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Breast Cancer Health Center

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I'm Too Young to Get Breast Cancer!

At 31, she learned she'd inherited the "family disease"—and then Tomomi Arikawa found an amazing way to fight it

The results of Tomomi's mastectomy continued...

The second surgery went smoothly, and six weeks later, the egg-harvesting cycle yielded 29 eggs to be frozen. Tomomi, who'd taken a leave from her job for the surgery, returned to work in early December. But there were more challenges ahead, including a rough four months of chemotherapy. Sometimes, as she lay on the bathroom floor, overcome with nausea, her sister sat outside in the hallway to be close. The immune-boosting injections Tomomi received caused bone and muscle pain so intense she couldn't stand to be touched, even accidentally. "I thought about how hard it was for my family to watch me," says Tomomi. "They felt helpless."

It was painful, Miyuki remembers. She also worried that the treatment was taking away her sister's optimism. "Tomomi had always been a positive person, and she stayed that way throughout the surgeries. But during the chemo, I was scared that the experience would somehow change her outlook and personality."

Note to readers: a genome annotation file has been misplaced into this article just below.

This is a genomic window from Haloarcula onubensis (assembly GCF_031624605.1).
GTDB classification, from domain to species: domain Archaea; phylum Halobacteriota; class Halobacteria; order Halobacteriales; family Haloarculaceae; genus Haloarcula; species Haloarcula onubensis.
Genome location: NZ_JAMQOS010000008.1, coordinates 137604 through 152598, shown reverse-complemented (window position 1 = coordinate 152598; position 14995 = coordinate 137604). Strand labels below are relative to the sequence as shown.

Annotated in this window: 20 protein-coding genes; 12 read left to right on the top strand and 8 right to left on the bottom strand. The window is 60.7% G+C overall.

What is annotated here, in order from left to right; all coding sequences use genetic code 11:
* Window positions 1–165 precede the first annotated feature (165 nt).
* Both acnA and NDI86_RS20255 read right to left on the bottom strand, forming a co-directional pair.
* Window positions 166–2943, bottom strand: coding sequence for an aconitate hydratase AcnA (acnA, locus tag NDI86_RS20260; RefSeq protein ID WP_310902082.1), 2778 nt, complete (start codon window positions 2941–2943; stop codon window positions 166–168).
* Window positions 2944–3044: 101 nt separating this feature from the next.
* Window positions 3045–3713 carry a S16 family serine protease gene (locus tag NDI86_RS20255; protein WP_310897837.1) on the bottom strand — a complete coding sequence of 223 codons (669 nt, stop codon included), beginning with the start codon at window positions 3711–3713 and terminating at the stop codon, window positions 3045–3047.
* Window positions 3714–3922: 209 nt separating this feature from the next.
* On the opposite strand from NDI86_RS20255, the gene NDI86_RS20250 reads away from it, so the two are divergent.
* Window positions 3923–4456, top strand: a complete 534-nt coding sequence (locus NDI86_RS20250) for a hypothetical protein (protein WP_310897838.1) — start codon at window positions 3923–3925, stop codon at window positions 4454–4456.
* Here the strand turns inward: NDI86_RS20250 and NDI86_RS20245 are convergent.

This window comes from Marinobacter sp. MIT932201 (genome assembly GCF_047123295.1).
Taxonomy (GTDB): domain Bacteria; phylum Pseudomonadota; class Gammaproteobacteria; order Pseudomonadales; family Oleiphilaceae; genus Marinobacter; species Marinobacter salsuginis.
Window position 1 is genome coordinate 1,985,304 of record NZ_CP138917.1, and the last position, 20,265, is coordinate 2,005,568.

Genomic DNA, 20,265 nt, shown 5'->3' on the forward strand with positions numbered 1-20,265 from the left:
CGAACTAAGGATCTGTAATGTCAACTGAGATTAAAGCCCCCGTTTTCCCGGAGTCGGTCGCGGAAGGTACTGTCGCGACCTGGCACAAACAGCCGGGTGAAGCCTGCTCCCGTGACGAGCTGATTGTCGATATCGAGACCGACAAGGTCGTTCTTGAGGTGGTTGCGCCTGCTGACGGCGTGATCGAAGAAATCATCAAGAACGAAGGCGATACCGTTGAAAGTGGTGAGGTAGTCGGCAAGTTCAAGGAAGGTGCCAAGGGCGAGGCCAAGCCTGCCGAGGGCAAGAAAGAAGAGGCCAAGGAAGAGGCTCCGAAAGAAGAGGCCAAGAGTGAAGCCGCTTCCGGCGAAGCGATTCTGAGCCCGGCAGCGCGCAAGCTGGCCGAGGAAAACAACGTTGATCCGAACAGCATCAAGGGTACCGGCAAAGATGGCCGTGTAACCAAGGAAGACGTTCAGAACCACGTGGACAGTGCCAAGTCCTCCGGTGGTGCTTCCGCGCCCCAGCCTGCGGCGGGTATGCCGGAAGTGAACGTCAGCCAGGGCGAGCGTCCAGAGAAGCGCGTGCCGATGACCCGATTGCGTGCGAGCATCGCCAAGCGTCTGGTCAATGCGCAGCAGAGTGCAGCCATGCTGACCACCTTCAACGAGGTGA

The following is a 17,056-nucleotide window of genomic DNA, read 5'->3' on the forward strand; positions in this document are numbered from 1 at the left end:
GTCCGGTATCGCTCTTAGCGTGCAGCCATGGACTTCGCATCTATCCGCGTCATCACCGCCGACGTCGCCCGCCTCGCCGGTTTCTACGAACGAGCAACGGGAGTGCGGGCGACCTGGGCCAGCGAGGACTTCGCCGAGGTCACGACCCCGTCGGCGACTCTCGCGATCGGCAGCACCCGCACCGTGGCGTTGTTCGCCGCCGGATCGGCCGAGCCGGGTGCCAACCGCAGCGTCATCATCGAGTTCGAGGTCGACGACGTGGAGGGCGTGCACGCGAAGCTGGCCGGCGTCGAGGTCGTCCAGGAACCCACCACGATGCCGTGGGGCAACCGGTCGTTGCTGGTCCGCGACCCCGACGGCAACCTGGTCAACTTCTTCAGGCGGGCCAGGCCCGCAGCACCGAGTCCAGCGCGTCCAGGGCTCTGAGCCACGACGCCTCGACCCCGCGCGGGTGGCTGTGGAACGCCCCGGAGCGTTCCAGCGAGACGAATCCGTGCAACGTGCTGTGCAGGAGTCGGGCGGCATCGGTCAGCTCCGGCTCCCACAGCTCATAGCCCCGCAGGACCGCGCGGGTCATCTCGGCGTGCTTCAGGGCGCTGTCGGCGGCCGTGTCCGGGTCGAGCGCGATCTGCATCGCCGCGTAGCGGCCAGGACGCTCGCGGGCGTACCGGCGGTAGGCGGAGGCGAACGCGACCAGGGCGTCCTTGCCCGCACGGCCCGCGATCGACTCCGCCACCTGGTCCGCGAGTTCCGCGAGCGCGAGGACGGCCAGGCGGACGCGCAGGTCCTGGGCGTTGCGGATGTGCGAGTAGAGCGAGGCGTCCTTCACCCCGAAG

Finally, in late March, all the chemotherapy treatments were done. Tomomi could see the relief on her mother's face: "The death glare was gone." But Keiko knew from her own experience that the next stage — living as a cancer survivor — might be difficult for her energetic, proactive daughter. "The doctors tell you, 'Your cancer is gone; you are finished.' For the woman, though, it is not finished," she says.

Tomomi agrees that she's impatient to get back to "normal," to stop "overthinking things like dating" and what she should tell guys. Will they understand the consequences? she wonders. "Mostly, I want to be able to think about my future without focusing on cancer," Tomomi says.

"That is very common," her mother begins, mentioning comments she's heard from members of the Japanese-speaking breast cancer support group she runs. Tomomi interrupts, laughing: "OK, Mom, you don't have to defend me." Her mother smiles. Though they might be opposites in personality, it's obvious that a special bond unites them.

Something else had changed in Tomomi. As she began to reflect on her cancer experience, the idea of children — whether from her frozen eggs or by adoption — began to grow on her, overshadowing her concerns about passing on a breast cancer legacy. "So many people — my family and friends, even people I hadn't known before — have helped me through this," says Tomomi. "It's shown me that if someday I can give life in some way, and if that person experiences the same love and happiness I've been embraced with, she will be very lucky."

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